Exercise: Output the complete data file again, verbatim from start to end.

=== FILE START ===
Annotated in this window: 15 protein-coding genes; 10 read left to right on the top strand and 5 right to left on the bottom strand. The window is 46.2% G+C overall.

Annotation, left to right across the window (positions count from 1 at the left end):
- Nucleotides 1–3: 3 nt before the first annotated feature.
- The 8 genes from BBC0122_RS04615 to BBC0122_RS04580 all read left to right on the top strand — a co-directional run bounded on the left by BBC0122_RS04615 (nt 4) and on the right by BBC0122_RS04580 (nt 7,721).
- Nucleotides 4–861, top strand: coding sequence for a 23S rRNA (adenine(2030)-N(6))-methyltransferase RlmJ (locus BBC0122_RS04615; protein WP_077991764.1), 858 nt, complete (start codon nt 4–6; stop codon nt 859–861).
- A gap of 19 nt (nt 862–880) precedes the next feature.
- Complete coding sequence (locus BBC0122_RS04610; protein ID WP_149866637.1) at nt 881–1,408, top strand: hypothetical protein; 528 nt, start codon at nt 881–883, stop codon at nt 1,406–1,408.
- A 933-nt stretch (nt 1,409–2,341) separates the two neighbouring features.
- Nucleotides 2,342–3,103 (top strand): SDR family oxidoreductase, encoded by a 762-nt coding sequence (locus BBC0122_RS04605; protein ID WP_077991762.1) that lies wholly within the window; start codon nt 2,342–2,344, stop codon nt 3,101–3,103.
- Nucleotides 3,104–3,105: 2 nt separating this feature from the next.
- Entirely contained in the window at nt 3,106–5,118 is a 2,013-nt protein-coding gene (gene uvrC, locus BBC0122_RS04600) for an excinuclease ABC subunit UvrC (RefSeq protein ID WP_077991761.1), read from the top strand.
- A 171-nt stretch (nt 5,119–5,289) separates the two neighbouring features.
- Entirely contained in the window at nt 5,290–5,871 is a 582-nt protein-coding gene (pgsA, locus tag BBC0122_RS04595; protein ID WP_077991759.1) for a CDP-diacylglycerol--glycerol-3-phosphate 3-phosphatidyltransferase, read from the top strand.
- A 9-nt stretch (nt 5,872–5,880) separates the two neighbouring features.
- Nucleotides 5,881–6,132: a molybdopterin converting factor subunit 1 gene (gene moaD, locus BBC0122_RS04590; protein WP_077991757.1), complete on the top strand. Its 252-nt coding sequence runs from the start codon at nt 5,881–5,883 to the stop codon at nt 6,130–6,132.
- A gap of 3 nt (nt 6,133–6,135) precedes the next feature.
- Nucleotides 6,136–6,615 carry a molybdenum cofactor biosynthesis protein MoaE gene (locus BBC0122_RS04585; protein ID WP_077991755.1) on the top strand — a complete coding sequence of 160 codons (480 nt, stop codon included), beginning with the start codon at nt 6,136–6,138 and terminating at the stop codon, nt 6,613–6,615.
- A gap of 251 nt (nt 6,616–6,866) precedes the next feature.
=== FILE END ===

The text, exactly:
Annotated in this window: 15 protein-coding genes; 10 read left to right on the top strand and 5 right to left on the bottom strand. The window is 46.2% G+C overall.

Annotation, left to right across the window (positions count from 1 at the left end):
- Nucleotides 1–3: 3 nt before the first annotated feature.
- The 8 genes from BBC0122_RS04615 to BBC0122_RS04580 all read left to right on the top strand — a co-directional run bounded on the left by BBC0122_RS04615 (nt 4) and on the right by BBC0122_RS04580 (nt 7,721).
- Nucleotides 4–861, top strand: coding sequence for a 23S rRNA (adenine(2030)-N(6))-methyltransferase RlmJ (locus BBC0122_RS04615; protein WP_077991764.1), 858 nt, complete (start codon nt 4–6; stop codon nt 859–861).
- A gap of 19 nt (nt 862–880) precedes the next feature.
- Complete coding sequence (locus BBC0122_RS04610; protein ID WP_149866637.1) at nt 881–1,408, top strand: hypothetical protein; 528 nt, start codon at nt 881–883, stop codon at nt 1,406–1,408.
- A 933-nt stretch (nt 1,409–2,341) separates the two neighbouring features.
- Nucleotides 2,342–3,103 (top strand): SDR family oxidoreductase, encoded by a 762-nt coding sequence (locus BBC0122_RS04605; protein ID WP_077991762.1) that lies wholly within the window; start codon nt 2,342–2,344, stop codon nt 3,101–3,103.
- Nucleotides 3,104–3,105: 2 nt separating this feature from the next.
- Entirely contained in the window at nt 3,106–5,118 is a 2,013-nt protein-coding gene (gene uvrC, locus BBC0122_RS04600) for an excinuclease ABC subunit UvrC (RefSeq protein ID WP_077991761.1), read from the top strand.
- A 171-nt stretch (nt 5,119–5,289) separates the two neighbouring features.
- Entirely contained in the window at nt 5,290–5,871 is a 582-nt protein-coding gene (pgsA, locus tag BBC0122_RS04595; protein ID WP_077991759.1) for a CDP-diacylglycerol--glycerol-3-phosphate 3-phosphatidyltransferase, read from the top strand.
- A 9-nt stretch (nt 5,872–5,880) separates the two neighbouring features.
- Nucleotides 5,881–6,132: a molybdopterin converting factor subunit 1 gene (gene moaD, locus BBC0122_RS04590; protein WP_077991757.1), complete on the top strand. Its 252-nt coding sequence runs from the start codon at nt 5,881–5,883 to the stop codon at nt 6,130–6,132.
- A gap of 3 nt (nt 6,133–6,135) precedes the next feature.
- Nucleotides 6,136–6,615 carry a molybdenum cofactor biosynthesis protein MoaE gene (locus BBC0122_RS04585; protein ID WP_077991755.1) on the top strand — a complete coding sequence of 160 codons (480 nt, stop codon included), beginning with the start codon at nt 6,136–6,138 and terminating at the stop codon, nt 6,613–6,615.
- A gap of 251 nt (nt 6,616–6,866) precedes the next feature.